Archives For Mother Grove Goddess Temple

This past Friday in Asheville, North Carolina was the second annual Blessings on the River: an Oshun Veneration & Concert. Held in concert with rites performed at Asheville’s sister city of Osogbo, Nigeria, proceeds from donations during the veneration benefited the Osun-Osogbo Sacred Grove. The event was sponsored by the Zamani Refuge African Culture Center, with event altars constructed by Mother Grove Goddess Temple. Valeria Osunyemi Watson-Doost from the Zamani Refuge, herself a priestess of Oshun, has posted a four-part video series from the event on Youtube.

Here are the links for part 2, part 3, and part 4. You can also watch footage from the inaugural event last year.

This looks like an excellent example of how a US-based Goddess/Pagan community can participate in an event for the benefit of indigenous pre-Christian religions in far-flung parts of the globe. Local writer Byron Ballard, a member of the Mother Grove Goddess Temple, and blogger for the Asheville Citizen-Times, noted that the event was “a terrific opportunity to connect with people in our community who practice a beautiful spirituality”. I imagine that participants in Asheville and Osogbo have both been enriched by this experience, and that practitioners of Yoruba Traditional Religion have achieved a kind of outreach and understanding rarely found in the United States.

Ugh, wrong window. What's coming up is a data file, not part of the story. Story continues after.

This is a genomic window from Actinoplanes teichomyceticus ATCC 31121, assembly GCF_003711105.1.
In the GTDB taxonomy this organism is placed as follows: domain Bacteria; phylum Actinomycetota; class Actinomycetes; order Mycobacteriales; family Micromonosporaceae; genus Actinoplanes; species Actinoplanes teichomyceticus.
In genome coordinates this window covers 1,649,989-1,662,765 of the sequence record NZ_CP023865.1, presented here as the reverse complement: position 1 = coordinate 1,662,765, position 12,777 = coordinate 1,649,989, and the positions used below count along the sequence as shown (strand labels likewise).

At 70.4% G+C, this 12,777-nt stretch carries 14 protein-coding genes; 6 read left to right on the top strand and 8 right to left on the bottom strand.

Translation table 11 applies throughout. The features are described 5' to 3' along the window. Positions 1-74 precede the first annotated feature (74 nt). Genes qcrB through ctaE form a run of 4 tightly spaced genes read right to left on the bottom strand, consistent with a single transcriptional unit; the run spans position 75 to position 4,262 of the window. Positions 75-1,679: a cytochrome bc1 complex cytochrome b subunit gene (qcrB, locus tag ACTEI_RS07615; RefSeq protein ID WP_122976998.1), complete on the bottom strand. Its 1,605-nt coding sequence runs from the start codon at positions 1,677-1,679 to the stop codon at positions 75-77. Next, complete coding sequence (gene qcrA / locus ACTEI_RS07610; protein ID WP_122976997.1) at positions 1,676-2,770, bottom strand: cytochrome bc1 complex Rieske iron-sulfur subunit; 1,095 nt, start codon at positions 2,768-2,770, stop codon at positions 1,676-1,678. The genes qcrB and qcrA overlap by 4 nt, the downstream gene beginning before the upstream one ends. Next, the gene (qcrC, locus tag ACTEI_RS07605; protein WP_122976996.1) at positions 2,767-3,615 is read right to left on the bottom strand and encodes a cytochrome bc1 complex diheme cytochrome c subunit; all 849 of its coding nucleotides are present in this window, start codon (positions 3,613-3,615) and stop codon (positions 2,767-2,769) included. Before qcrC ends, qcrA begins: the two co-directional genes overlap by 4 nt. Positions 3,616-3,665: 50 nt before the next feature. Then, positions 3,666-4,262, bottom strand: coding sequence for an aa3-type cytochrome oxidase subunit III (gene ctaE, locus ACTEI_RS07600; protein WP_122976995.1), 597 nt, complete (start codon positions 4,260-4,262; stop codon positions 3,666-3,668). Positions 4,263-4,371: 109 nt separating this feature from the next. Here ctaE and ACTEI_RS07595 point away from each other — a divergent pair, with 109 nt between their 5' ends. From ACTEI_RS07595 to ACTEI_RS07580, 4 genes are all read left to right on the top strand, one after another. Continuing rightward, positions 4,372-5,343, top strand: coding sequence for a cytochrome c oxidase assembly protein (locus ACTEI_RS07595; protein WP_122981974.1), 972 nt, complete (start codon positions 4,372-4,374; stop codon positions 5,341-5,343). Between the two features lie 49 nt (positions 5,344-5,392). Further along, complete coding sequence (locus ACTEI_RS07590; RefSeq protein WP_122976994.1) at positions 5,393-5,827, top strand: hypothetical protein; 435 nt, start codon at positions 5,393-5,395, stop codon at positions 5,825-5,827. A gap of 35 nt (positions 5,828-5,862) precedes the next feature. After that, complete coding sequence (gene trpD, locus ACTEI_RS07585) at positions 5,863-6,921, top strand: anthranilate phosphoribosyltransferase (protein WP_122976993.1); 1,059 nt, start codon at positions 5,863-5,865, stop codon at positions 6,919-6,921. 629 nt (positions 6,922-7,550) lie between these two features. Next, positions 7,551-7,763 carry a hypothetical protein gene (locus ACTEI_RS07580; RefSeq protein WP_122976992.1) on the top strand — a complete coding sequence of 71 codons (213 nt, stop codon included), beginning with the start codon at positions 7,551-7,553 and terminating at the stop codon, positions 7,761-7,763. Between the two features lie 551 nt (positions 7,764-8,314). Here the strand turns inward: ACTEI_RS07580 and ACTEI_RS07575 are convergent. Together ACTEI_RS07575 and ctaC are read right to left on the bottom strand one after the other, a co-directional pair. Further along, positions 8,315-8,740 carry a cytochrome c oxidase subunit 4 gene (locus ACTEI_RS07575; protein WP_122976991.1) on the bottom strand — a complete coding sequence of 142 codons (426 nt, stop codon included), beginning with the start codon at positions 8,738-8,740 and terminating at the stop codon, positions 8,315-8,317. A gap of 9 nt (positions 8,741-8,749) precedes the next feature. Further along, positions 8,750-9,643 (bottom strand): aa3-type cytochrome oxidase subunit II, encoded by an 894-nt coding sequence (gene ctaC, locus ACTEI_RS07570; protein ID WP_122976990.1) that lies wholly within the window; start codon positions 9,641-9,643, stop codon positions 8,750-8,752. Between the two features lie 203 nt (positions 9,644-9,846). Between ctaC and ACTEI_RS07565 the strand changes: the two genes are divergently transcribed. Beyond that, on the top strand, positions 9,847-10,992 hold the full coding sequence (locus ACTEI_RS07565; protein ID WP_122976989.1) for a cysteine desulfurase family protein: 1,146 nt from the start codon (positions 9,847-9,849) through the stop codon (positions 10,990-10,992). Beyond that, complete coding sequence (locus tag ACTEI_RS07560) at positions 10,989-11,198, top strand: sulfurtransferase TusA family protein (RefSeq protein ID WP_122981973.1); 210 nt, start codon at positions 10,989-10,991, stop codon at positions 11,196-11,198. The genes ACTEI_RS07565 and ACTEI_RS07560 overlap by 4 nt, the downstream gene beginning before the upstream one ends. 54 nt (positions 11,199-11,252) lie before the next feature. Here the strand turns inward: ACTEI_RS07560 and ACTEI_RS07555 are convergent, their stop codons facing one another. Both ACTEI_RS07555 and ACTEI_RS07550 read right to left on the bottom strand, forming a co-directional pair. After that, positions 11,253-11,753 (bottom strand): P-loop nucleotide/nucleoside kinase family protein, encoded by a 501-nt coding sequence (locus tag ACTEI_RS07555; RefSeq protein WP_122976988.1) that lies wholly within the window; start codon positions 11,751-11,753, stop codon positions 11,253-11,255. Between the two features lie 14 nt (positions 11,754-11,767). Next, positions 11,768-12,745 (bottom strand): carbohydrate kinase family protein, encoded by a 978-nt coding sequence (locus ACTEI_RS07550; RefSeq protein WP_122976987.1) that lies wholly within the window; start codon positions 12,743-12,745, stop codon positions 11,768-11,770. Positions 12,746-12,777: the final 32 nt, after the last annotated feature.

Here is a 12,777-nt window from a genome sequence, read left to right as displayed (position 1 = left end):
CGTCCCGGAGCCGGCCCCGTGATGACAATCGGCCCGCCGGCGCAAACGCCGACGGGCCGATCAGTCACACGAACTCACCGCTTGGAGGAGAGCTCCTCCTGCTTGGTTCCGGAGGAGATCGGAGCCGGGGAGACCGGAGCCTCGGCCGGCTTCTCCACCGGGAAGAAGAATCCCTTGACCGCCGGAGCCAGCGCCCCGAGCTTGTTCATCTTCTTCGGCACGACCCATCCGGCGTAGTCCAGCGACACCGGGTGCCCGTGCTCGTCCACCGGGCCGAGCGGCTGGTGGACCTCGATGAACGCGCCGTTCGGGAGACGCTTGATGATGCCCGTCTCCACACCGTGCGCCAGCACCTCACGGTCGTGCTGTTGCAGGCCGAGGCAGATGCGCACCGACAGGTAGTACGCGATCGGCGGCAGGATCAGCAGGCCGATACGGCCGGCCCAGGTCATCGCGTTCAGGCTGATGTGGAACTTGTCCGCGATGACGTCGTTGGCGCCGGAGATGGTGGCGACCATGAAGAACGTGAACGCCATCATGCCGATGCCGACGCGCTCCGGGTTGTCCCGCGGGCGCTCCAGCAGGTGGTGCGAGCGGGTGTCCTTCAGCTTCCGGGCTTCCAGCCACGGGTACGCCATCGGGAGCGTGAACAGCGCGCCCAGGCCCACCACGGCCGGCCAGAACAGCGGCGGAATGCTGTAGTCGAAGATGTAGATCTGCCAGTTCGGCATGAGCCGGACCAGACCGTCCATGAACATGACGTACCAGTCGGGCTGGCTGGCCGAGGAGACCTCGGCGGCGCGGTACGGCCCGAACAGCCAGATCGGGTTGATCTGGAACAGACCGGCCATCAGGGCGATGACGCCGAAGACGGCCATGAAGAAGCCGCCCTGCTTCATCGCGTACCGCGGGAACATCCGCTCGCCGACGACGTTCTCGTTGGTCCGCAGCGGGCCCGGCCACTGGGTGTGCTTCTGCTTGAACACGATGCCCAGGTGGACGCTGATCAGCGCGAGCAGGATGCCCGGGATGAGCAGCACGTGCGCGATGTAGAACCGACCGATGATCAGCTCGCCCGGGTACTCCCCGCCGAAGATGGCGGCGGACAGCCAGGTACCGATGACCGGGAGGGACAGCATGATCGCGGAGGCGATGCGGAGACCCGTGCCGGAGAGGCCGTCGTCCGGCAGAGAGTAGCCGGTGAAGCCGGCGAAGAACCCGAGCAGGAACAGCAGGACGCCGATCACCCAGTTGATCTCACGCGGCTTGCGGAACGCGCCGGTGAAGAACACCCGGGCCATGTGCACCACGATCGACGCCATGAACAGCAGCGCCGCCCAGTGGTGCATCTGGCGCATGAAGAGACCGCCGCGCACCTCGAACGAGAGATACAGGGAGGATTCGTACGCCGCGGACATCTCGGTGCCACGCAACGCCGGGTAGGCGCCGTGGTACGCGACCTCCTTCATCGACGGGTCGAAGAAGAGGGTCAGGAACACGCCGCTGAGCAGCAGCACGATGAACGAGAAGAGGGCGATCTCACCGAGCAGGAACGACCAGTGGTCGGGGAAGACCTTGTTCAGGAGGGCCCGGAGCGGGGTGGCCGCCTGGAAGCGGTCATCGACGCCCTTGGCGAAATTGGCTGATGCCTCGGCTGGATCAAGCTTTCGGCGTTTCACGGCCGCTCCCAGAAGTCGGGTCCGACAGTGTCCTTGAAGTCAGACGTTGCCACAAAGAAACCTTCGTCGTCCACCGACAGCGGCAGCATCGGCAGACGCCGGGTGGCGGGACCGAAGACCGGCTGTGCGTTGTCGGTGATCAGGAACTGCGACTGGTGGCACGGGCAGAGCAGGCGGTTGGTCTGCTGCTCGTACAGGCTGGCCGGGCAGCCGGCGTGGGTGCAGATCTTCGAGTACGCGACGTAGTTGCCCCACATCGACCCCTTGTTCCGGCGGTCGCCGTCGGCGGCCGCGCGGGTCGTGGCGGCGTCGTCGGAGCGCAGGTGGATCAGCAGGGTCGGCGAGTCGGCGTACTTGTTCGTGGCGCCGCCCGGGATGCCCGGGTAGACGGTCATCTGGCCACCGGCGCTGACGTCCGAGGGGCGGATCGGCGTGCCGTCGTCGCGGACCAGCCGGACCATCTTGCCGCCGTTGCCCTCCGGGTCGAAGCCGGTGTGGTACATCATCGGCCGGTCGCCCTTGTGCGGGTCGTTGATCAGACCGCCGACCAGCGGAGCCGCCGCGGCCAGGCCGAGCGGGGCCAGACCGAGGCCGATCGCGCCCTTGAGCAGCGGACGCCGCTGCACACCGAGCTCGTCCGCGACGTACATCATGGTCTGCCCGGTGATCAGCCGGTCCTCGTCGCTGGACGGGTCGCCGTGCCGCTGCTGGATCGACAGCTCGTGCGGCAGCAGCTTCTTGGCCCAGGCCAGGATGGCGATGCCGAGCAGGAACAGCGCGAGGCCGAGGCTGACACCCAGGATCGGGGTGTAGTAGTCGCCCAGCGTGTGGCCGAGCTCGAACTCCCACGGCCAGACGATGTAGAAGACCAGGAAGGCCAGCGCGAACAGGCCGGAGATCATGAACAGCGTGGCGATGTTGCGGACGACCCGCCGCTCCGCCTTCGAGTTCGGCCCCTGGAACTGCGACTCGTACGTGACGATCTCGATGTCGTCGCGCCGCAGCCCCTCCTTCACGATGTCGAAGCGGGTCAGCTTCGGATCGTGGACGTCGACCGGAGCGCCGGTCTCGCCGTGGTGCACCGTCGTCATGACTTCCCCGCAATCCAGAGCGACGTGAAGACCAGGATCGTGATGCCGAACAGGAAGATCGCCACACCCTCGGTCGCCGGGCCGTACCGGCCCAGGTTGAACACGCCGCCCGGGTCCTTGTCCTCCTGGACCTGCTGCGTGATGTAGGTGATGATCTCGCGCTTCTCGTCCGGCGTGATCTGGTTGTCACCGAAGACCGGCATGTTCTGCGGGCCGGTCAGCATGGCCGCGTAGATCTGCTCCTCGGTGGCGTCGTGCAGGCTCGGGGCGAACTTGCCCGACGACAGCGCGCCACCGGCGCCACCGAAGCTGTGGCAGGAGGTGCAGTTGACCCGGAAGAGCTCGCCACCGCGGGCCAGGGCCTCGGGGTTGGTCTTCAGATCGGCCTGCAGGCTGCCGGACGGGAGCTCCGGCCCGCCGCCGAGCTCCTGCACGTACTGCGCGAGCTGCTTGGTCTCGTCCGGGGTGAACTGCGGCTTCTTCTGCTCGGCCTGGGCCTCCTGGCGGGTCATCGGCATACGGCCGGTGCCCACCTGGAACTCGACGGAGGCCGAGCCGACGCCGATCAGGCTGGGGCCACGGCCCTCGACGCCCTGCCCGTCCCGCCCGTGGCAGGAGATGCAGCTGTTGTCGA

As the modern Paganism movement become an increasingly international phenomenon, we are going to get more chances like this to interact, share, and make alliances with indigenous faiths and revived Paganisms across the globe. Outreach efforts to European indigenous faiths, African traditional religions (and African diasporic faiths), and indigenous faiths in the Americas, Asia, and the Middle East may allow advances we couldn’t achieve alone. I will be tracking this phenomenon in the months to come.

The conservative-minded Anglican site VirtueOnline has got its knickers in a twist over a recent story concerning Spring Equinox celebrations held by the Mother Grove Goddess Temple in North Carolina. Why would the heretic-hunters at VirtueOnline care about what a bunch of Pagans are doing in North Carolina? Because of where they held the ritual.

“Members of Mother Grove Goddess Temple will celebrate at 7 p.m. Saturday with A Breath of Appalachian Spring: A Ritual in Celebration of the Spring Equinox, in the parish hall of the Episcopal Cathedral of All Souls in Biltmore Village.

Que outrage:

“All Souls’ Cathedral is supposed to be God’s House, and it is disgusting that the Chapter should allow this pagan cult to meet anywhere on the premises! But of course, like all failing Episcopal congregations, they need the money, don’t they?”

It’s true that VirtueOnline is obsessed with heretics and pagans within the global Anglican communion, but this is hardly seems like a new case of “Episcopaganism”. I doubt the parish hall is consecrated ground, and I highly doubt the local clergy participated in anything “pagan”, so no real blasphemy (from a Christian perspective) was committed, and Mother Grove Goddess Temple describes itself as interfaith (united in honoring the divine feminine), so the real problem here is that these Episcopalians dared to tolerate other faiths meeting on/renting their grounds.

So the larger question is should Christian-owned halls and buildings refuse to rent out to non-Christian faiths and events? Should Pagan/Pagan-friendly organizations even approach a Christian hall, lest they cause problems for their hosts? In some towns is it even possible to rent a hall that isn’t owned by the local church? What do you think?